• Primary Program Oil&Gas
  • Research Interests Geopolitics, Economic Sanctions and International Politics of Energy Trade


Emre Hatipoglu is a fellow in the Oil and Gas program and leads the research project Energy Markets and Geopolitics. In this project, Dr. Hatipoglu and his colleagues assess how political events (e.g., international conflict, economic sanctions, international treaties) and global energy markets interact.

Prior to KAPSARC, Dr. Hatipoglu was associate professor at the Faculty of Arts and Social Sciences at Sabanci University in Istanbul and a a visiting Fulbrighter during the 2017-2018 academic year at Columbia University. He also served on the advisory board of Sakip Sabanci Center for Turkish Studies at Columbia University between 2016-2018. Dr. Hatipoglu’s work has been published in various scientific journals, such as the Journal of Politics, Energy Research and Social Science, Energy Reports, Foreign Policy Analysis, the Journal of Commodity Markets, and Defence and Peace Economics, among others. He is the editor-in-chief of the journal Energy Transitions, and serves on the editorial board of the International Studies Review.





See all Emre’s publications
  • Book/book chapter
  • Methodology papers
  • Report
  • Instant Insights
  • Commentary
  • KAPSARC journal articles
  • External journal articles
  • Think20 (T20)
Turkey and the EU: Energy, Transport and Competition Policies

Turkey and the EU: Energy, Transport and Competition Policies

This book is the product of a research project on Turkey-EU relations launched at the time when Turkey’s accession talks were coming to a standstill. The purpose of this project, carried out by a team of faculty members from Central European University (Budapest) and Sabancı University (Istanbul), was to change the hackneyed research agenda of EU-Turkey relations and move the debate away from repeated iterations of perceptions of Turkey’s identity, its Europeanness, and its ability to adapt to EU norms. Instead, the project focused on strategic aspects of Euro-Turkish relations with a view to assessing how Turkey’s regional policy and its role in the neighbourhood might be reconciled with those of the EU even when its membership prospects remained bleak. Specifically, these studies aimed to (i) examine the extent to which Turkey’s policies have the potential to converge with those of the EU’s neighbourhood policies; (ii) provide a better understanding of how Turkey’s regional priorities might serve to strengthen or detract from its EU membership goals; and (iii) reassess Turkey’s potential to complement and reinforce EU policies and practices in its neighborhood. To these ends, the project produced 15 papers focusing on four specific policy areas and means of regional cooperation. Six of the papers are featured here in this volume. Authors: Ahmet O. Evin, Emre Hatipoglu & Peter Balazs http://ipc.sabanciuniv.edu/publication/turkey-and-the-eu-energy-transport-and-competition-policies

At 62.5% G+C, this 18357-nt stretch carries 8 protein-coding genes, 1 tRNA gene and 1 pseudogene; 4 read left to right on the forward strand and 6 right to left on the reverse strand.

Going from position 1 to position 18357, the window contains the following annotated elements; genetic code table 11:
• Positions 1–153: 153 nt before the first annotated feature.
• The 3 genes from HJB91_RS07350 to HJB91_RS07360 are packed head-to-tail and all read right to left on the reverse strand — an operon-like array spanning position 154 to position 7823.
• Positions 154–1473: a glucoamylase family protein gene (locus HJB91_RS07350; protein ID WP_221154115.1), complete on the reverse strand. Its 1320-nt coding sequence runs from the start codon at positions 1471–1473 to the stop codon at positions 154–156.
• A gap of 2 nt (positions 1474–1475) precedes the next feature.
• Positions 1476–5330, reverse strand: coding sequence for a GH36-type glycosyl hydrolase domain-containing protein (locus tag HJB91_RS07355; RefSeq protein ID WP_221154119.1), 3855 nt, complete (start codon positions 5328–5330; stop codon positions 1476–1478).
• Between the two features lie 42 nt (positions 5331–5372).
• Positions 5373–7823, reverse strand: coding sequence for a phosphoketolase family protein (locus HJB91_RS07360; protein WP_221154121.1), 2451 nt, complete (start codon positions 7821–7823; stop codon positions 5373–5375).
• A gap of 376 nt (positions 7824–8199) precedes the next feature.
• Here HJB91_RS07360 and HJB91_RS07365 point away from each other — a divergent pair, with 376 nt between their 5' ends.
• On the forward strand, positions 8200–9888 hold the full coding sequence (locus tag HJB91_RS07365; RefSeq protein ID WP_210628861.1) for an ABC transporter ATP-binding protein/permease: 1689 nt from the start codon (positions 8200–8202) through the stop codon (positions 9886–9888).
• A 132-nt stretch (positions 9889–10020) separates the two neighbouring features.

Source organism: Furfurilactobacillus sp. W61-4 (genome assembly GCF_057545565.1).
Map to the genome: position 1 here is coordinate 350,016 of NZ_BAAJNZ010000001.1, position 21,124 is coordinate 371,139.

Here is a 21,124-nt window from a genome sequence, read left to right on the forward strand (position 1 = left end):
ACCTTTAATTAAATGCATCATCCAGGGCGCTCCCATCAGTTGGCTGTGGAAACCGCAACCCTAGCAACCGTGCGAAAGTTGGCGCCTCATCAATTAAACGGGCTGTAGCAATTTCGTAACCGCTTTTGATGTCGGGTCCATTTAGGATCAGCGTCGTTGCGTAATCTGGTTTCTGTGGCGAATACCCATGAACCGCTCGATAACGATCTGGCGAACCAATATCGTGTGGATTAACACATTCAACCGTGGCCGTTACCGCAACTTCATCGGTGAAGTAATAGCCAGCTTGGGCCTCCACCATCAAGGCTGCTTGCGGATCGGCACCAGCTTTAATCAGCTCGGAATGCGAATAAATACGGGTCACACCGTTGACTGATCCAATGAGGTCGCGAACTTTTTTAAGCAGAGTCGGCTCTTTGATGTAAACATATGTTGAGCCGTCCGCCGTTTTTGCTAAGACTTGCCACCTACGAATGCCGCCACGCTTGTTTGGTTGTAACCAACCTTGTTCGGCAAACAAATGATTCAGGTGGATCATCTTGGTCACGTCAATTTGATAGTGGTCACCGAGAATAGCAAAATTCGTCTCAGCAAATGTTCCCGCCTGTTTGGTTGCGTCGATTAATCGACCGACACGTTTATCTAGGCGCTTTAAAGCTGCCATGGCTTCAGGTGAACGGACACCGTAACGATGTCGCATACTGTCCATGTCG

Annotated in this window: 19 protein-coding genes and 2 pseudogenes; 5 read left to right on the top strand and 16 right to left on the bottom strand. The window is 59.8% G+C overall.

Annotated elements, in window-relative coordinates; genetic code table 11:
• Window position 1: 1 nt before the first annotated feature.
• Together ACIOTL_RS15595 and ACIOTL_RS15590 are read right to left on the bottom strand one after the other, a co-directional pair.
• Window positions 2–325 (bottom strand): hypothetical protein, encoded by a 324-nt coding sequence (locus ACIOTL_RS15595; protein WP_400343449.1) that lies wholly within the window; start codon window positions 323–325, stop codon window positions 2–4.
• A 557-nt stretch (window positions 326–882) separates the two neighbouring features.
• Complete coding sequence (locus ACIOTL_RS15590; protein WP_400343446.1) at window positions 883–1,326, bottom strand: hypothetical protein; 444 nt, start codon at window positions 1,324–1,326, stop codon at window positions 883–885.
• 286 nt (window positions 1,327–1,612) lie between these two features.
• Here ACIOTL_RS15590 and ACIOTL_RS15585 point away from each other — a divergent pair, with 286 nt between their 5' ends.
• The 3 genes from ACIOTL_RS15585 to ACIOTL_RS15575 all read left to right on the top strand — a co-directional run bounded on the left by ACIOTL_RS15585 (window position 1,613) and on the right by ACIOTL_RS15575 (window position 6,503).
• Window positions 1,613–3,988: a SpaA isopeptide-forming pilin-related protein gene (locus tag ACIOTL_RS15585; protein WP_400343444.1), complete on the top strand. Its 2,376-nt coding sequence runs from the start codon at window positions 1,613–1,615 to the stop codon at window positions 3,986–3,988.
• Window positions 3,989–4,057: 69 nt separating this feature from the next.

1st May 2016
World Oil and Inventory Study: A Global VAR Analysis

World Oil and Inventory Study: A Global VAR Analysis

Despite numerous journal articles, forecasting studies, and books, very little is known about the actual quantitative value, or economic cost, of shocks to world oil markets. The potential consequences of a given political or economic disturbance are unclear, and appear to depend on market conditions at the time of forecast and the idiosyncratic nature of the shock (see Figure 1). This study develops a new analytical framework to analyze shocks to world oil markets. We build upon the global vector autoregression (GVAR) model developed in 2016 by Mohaddes  and Pesaran to include a new variable, OECD oil inventories, creating the GVAR Oil and Inventory Model — GOVAR. We also expand its geographic coverage by adding two new countries, Russia and Venezuela.    

10th June 2020
Behavioral Aspects of Energy Transition: A KAPSARC-Energy Systems Catapult (ESC) Joint Methodological Report